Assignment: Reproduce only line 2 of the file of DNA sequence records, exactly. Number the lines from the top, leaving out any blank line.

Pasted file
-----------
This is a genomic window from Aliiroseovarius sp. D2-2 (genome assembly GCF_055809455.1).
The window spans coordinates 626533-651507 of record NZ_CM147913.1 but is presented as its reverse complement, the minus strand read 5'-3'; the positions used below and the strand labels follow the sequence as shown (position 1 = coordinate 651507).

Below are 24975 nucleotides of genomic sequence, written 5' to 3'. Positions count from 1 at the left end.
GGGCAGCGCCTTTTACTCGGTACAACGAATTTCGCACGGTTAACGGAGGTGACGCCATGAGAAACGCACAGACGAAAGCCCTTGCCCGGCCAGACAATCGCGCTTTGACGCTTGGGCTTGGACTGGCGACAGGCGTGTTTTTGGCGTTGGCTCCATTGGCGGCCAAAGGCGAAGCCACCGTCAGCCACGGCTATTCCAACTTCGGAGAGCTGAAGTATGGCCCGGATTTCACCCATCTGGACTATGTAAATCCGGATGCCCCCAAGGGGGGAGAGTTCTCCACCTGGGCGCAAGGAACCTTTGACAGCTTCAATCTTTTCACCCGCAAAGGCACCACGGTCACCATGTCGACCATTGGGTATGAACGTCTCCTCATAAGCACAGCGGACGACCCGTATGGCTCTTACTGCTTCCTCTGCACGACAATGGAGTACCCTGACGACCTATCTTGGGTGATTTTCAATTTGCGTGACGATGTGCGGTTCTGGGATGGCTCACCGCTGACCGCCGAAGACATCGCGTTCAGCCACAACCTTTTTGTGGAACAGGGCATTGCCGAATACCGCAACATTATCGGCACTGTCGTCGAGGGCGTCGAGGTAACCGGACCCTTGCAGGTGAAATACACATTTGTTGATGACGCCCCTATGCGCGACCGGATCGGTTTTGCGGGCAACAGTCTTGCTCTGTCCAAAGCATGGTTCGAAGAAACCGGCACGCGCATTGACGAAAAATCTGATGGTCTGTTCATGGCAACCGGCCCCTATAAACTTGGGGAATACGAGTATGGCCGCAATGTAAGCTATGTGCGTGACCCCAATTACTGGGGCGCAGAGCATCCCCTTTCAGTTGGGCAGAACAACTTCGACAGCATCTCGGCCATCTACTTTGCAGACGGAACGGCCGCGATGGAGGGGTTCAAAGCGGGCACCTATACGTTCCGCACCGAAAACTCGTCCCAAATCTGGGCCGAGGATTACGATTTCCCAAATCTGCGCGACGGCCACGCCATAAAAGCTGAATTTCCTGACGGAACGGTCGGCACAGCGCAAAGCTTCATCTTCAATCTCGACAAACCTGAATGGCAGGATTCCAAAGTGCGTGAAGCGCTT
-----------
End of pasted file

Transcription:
The window spans coordinates 626533-651507 of record NZ_CM147913.1 but is presented as its reverse complement, the minus strand read 5'-3'; the positions used below and the strand labels follow the sequence as shown (position 1 = coordinate 651507).